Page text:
Friday, September 27, 2019

Retrospective #223: Adding Insulin to Metformin for Type 2s questioned.

“Adding Insulin to Metformin for T2s May Increase Risk of Death,” was a scary headline of a 2014 Diabetes in Control article about a JAMA paper: “Association between Intensification of Metformin Treatment with Insulin vs. Sulfonylureas and Cardiovascular Events and All-Cause Mortality Among Patients with Diabetes.”
Both the Diabetes in Control piece and the JAMA paper were qualified and raised more questions than they answered. In my mind, so did the objectives and design of the study. Why, for example, would anyone today want to compare adding insulin to adding a sulfonylurea? Haven’t the sulfonylureas as a class been thoroughly discredited? I cite Dr. Ralph DeFronzo’s Banting Award keynote address to the 2008 ADA Convention in San Francisco and his paper published in Diabetes in which he wrote, “Sulfonylureas are not recommended because, after an initial improvement in glycemic control, they are associated with a progressive RISE in A1c and a progressive LOSS of ß-cell function.”
The “Adding Insulin…” study took place in the Veterans Administration (VA) hospital system in Nashville.  The Vanderbilt University researchers reported more patients in the sulfonylurea cohort than in any other. (“Among 178,341 Metformin monotherapy patients, 2,948 added insulin and 39,990 added a sulfonylurea.”) That reminds me of the story of the person who lost a ring in a dark alley and was looking for it under a street light. When asked why, he replied, “There’s more light here.” But couldn’t they have used a more current treatment modality than a sulfonylurea, like a GLP-1 (or today a SGLT-2), rather than one that causes more harm than good to the patient?!
The Objective of the study was alarming in itself: “To compare time to acute myocardial infarction (AMI), stroke or death in a cohort of metformin initiators who added insulin or a sulfonylurea.” They quickly dispel this most alarming outcome objective: “Acute myocardial infarction and stroke risks were statistically similar.” Whew! That’s the good news. The bad news? The Conclusion (from the full-paper): “Among patients with diabetes who are receiving Metformin, the addition of insulin compared with sulfonylurea was associated with an increased risk of a composite of nonfatal cardiovascular outcomes and all-cause mortality.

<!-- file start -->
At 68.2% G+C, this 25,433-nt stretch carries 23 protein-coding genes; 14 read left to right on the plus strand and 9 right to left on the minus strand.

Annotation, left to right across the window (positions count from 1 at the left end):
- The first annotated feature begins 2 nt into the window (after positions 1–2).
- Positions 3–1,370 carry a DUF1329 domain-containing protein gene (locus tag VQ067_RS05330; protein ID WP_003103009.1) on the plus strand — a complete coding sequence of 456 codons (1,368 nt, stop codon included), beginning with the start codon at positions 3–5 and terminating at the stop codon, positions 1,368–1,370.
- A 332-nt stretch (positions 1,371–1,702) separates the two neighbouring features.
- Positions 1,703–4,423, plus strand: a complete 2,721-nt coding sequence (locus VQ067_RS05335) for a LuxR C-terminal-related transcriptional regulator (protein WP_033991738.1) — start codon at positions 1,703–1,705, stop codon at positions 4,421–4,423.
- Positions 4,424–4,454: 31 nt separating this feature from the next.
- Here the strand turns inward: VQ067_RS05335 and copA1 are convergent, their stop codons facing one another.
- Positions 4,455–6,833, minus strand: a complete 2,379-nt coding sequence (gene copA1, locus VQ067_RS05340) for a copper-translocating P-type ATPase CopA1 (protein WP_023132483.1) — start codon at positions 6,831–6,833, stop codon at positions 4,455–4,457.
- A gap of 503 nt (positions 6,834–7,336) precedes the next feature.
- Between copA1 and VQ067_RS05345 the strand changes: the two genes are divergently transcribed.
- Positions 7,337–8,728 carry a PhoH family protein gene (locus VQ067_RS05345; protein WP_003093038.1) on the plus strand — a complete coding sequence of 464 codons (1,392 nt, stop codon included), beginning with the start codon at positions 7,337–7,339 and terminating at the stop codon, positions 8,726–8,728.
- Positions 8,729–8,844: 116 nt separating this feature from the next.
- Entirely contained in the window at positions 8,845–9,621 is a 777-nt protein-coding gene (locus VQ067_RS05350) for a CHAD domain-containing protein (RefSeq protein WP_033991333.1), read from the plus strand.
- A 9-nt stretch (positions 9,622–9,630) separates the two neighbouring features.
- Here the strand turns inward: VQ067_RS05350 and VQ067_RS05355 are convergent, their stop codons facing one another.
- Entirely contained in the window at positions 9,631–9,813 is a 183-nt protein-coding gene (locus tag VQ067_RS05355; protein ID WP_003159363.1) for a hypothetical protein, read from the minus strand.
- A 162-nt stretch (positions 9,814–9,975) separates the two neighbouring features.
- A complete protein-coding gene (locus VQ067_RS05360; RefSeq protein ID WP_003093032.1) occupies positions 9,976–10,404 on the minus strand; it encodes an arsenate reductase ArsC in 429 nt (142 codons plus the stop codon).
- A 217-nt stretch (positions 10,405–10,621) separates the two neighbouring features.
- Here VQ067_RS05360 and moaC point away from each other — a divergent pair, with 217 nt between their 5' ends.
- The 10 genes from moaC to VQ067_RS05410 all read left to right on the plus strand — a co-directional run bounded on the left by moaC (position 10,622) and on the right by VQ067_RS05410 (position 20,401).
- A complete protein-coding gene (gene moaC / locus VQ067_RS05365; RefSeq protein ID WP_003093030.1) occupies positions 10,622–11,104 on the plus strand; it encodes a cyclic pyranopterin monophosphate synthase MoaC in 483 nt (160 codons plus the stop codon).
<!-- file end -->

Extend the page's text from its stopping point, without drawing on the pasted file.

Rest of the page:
Of course, this finding of an “association” was followed by, “These findings require further investigation to understand risks associated with insulin use in these patients…” Okay, that’s pretty much pro-forma these days. It also just a plea for more taxpayer funding for further investigations (a medical school’s research department jobs program). But that final sentence of the Conclusions section has a compound predicate; it continues, “…and call into question recommendations that insulin is equivalent to sulfonylurea for patients who may be able to receive an oral agent.” Okay, okay, but even in 2014 sulfonylureas weren’t the only oral agent available! And they overwork the remaining working beta cells that you have, leading to their destruction! Go back and read Dr. DeFronzo’s speech/paper.
Sulfonylureas have been in use in the U.S. since the late ‘40s. Metformin was introduced in Britain in 1958, in Canada in 1972, and finally permitted by the FDA in the US in 1994. Now, it is the preferred first course of treatment both in Europe and the U.S. for pre-diabetes and is used as a monotherapy by many T2s (like me), who rely primarily on diet for blood sugar control. But if I needed a 2nd therapeutic, I WOULD NEVER AGAIN AGREE TO TAKE A SULFONLUREA (Micronase, glyburide, glipizide, etc.), just as I would never agree to take a statin to lower my Total Cholesterol and LDL-C. Both my doctor and I are very happy with my lipid (cholesterol) levels as they are, thank you very much.
So, where do we go from here? It’s confusing. The first “Practice Pearl” in Diabetes in Control raises a very good issue: “Many variables were not considered in choosing the participants in this study.” Their takeaway: “These findings require further investigation to understand risks associated with insulin use in these patients.” Yes! More studies!
But it comes as no surprise to me that the VA is still administering sulfonylureas; or that the researchers at the Vanderbilt University Department of Medicine, Department of Biostatistics, and Department of Health Policy continue to advocate for that particular “oral agent” (a sulfonylurea). It is dirt cheap. And insulin, especially since this was originally published in 2014, has become really expensive. But isn’t that what drives our national health policy today?

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